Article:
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The growing case for driverless trucks

Driverless trucks use less fuel, reduce carbon emissions and cut congestion – and the first ‘platoons’ could be just around the corner

Get on a motorway and you shouldn’t see many lorries leaving just a seven-metre gap from a lorry ahead. At 50mph a vehicle will cover this distance in about 0.3 of a second, faster than a human driver’s reaction time.

But according to research firm TNO, driving at 0.3 seconds apart is the future of transportation, offering societal benefits and cost reductions. And if regulators and industry work together, ‘platoons’ of two or more trucks, many of which will include a self-driving vehicle, could be a common sight on the roads by 2020.

In what’s been described as the ‘world’s first ever cross border truck platooning initiative’, fleets of trucks from six manufacturers recently completed a cross-Europe journey to Rotterdam – much of which involved driving in platoons, all thanks to underlying wireless and radar technology called Cooperative Adaptive Cruise Control (CACC).

The vehicles’ journeys were part of the European Truck Platooning Challenge, an initiative organised by the Dutch government as part of the Netherlands’ presidency of the Council of the European Union. Dutch infrastructure and environment minister Melanie Schultz van Haegen explains ‘truck platooning ensures that transport is cleaner and more efficient. Self-driving vehicles also improve traffic safety because most traffic accidents are due to human error’.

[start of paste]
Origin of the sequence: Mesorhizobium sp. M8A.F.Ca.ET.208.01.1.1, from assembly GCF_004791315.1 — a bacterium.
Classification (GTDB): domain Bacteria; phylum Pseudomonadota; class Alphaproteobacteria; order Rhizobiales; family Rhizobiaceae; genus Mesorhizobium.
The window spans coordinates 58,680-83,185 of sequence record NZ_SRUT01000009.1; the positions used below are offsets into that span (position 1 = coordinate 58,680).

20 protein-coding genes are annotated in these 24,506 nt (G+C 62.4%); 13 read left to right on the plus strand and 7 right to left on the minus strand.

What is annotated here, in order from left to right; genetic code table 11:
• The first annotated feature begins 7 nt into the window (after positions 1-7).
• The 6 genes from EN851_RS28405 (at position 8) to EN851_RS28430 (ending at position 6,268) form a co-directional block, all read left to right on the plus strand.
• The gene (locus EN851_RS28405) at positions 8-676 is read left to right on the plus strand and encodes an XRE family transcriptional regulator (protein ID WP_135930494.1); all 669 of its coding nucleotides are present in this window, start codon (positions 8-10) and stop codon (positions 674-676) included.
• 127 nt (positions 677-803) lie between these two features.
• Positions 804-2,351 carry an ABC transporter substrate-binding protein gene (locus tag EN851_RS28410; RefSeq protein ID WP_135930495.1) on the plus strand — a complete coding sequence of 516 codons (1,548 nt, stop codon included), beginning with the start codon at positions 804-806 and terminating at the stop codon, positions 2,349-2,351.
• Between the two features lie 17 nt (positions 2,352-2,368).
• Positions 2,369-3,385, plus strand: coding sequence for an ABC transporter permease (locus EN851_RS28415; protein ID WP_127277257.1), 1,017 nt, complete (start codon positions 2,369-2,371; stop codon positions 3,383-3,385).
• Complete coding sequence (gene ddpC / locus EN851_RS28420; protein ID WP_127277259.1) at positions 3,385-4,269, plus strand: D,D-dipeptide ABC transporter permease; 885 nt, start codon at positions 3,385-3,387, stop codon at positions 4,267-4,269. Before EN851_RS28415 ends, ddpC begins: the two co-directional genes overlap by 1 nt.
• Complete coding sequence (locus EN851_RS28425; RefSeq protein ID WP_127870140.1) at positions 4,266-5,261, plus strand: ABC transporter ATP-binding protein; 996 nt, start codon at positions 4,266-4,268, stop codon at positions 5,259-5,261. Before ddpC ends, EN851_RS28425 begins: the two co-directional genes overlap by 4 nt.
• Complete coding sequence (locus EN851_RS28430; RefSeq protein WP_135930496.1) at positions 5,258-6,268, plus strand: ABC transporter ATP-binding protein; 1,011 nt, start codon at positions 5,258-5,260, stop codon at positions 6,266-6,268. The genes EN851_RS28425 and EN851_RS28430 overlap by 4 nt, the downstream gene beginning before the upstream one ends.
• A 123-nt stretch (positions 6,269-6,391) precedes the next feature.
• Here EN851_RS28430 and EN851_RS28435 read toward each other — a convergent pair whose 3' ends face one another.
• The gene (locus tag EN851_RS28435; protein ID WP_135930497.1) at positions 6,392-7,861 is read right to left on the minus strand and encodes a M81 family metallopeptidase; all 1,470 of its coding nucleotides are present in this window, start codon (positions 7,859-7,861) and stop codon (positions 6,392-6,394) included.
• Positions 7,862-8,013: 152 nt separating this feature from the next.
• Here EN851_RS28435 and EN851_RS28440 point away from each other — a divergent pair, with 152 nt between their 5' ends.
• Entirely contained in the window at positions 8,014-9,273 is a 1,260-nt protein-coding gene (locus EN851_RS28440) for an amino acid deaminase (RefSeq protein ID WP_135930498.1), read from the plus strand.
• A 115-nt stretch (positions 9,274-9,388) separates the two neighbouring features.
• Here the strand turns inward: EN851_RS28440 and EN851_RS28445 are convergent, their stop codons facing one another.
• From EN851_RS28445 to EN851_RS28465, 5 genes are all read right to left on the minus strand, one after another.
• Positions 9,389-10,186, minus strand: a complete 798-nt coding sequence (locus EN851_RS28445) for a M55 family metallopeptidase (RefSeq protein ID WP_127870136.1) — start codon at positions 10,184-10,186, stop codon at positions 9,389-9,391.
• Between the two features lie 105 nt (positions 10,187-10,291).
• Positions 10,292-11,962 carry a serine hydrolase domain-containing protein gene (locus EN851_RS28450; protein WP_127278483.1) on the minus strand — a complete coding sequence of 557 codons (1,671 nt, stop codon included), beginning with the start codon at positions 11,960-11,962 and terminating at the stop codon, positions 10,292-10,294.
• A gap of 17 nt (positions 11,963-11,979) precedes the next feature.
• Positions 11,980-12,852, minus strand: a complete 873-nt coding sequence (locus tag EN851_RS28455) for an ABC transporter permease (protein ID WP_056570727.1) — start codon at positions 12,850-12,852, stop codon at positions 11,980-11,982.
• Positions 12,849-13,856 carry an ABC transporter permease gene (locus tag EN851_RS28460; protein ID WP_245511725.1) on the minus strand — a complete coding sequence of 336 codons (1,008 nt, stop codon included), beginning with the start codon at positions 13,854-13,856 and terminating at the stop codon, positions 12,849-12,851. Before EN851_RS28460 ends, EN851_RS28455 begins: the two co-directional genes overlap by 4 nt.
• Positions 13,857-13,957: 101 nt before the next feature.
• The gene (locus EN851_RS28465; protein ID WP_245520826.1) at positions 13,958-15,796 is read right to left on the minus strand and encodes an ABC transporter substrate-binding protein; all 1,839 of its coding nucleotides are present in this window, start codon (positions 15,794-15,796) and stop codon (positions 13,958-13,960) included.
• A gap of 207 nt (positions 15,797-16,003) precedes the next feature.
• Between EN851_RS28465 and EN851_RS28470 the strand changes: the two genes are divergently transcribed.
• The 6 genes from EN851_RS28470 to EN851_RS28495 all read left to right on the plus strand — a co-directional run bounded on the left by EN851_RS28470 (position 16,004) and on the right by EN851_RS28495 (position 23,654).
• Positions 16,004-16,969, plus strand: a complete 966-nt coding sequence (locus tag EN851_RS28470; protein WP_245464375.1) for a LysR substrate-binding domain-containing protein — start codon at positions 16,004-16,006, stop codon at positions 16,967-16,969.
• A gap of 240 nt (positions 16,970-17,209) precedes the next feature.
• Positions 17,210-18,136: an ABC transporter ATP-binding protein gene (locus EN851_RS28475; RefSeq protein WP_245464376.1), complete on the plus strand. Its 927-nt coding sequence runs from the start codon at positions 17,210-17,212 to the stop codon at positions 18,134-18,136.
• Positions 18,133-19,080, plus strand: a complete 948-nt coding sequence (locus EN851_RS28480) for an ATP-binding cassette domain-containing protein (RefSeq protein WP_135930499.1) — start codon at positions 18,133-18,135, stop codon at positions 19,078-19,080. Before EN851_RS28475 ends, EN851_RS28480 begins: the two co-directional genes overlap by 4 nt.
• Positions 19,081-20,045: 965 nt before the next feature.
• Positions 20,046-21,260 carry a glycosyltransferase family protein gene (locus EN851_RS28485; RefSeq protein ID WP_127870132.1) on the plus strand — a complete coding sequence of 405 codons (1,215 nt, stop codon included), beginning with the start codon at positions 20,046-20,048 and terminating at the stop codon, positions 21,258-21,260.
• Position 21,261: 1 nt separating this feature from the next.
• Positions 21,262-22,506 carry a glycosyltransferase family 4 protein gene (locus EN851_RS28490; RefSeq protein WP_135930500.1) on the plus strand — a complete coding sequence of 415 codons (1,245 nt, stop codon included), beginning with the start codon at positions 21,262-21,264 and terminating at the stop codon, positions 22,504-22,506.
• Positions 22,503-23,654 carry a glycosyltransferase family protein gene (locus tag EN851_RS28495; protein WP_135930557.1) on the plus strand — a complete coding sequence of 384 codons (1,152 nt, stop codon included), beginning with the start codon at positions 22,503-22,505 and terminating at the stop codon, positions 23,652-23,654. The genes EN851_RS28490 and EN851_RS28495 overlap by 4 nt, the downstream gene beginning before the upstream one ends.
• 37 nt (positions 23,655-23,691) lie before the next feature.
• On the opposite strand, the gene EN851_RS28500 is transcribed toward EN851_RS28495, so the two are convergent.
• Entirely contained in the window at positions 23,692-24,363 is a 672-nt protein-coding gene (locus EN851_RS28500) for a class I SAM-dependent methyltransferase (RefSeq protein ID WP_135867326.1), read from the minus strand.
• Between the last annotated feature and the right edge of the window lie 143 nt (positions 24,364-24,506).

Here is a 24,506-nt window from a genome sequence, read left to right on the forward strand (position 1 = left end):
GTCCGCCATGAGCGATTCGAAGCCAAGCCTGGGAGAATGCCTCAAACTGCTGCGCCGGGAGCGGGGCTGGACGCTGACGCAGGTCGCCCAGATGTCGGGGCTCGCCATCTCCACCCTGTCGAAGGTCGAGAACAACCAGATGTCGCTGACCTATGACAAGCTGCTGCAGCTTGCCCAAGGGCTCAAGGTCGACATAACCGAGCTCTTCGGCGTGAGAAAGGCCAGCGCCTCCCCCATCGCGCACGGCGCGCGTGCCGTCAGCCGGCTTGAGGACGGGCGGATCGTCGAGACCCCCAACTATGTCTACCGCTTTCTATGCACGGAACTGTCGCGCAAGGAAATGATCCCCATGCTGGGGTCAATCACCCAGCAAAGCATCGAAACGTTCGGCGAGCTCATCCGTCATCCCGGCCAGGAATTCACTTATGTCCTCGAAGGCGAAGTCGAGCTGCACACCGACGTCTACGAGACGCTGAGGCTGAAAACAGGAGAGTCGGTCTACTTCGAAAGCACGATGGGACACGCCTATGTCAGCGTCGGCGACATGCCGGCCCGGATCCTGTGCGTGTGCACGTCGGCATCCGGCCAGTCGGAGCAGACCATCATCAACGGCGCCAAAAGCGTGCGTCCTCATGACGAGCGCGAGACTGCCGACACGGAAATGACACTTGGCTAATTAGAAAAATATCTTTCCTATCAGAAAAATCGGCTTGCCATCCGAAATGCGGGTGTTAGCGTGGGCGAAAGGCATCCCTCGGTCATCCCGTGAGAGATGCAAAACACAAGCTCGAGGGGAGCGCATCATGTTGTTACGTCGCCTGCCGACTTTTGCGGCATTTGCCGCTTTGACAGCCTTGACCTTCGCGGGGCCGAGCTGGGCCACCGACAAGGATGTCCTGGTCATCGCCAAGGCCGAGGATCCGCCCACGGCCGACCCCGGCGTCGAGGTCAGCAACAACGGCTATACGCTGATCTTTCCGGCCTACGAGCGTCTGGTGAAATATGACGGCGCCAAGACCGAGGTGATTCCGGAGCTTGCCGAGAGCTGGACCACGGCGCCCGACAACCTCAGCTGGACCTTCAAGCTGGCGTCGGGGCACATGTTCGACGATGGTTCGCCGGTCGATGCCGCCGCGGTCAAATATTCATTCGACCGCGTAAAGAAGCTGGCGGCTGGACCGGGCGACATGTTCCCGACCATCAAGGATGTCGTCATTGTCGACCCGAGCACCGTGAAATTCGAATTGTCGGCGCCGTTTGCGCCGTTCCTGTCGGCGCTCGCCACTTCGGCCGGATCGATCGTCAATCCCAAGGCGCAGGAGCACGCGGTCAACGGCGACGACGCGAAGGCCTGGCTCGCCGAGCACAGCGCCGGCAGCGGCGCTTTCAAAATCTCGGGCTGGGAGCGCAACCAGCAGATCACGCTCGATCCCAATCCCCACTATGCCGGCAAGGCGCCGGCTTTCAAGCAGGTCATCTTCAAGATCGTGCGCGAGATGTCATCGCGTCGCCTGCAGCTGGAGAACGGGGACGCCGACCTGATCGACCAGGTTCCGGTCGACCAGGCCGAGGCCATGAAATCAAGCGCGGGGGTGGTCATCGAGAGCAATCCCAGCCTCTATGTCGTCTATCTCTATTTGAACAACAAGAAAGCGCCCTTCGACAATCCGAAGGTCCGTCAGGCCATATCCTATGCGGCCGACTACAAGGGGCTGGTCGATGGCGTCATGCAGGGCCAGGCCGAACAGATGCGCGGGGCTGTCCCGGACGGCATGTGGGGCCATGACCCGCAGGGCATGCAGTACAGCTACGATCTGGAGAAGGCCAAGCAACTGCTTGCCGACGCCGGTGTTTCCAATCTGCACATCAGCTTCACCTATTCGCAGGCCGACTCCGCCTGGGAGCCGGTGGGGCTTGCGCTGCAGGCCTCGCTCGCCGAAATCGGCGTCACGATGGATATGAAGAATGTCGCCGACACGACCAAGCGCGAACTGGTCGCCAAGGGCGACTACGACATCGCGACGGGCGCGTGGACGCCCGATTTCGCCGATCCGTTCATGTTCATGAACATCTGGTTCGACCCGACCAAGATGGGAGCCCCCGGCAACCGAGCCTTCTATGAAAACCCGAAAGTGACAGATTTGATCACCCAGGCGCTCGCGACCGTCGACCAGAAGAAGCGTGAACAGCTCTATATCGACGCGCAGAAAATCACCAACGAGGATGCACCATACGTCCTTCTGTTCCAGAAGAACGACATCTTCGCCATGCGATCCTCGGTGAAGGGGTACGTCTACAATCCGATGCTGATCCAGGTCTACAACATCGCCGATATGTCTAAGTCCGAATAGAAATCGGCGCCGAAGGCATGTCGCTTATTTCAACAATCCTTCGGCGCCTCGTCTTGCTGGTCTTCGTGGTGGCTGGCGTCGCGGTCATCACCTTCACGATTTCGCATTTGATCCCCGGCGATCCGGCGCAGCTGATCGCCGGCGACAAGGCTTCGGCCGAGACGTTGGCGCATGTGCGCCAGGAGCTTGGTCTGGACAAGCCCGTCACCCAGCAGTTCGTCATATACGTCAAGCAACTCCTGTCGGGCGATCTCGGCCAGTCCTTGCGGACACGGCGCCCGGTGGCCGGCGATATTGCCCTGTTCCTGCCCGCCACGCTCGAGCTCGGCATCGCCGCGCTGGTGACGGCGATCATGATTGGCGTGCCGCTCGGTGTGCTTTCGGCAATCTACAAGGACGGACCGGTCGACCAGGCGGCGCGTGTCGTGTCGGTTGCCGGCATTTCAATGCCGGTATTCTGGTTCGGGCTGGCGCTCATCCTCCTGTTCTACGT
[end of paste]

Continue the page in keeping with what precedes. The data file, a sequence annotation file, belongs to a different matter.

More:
The Conference of European Directors of Roads (CEDR) helped to organise the challenge. Steve Phillips, CEDR’s secretary general, told EJ ‘there’s a lot of interest and momentum building’ and the challenge was a key achievement since it’s the first occasion that cross-border truck platoons from different manufacturers and parts of Europe have run.

Platooning is when one lorry follows another using automated driving technology by way of a wireless (and radar) vehicle to vehicle connection between them.

The first vehicle is driven by a person as normal, and the second vehicle follows autonomously. It may still contain a driver, currently for oversight, monitoring the system and able to takeover if necessary, or the driver could be resting or sleeping ready to swap driving shifts with their colleague so that the platoon never needs to stop for a driver to rest. The trucks travel leaving a far smaller gap between each vehicle than when drivers are driving.

Unlike driverless cars, which to operate autonomously require more distance between vehicles than human drivers would allow, driverless truck platooning is based on a principle of ‘co-operative automated driving’. The goal of the technology linking the vehicles is to enable them to drive as close to one another as possible.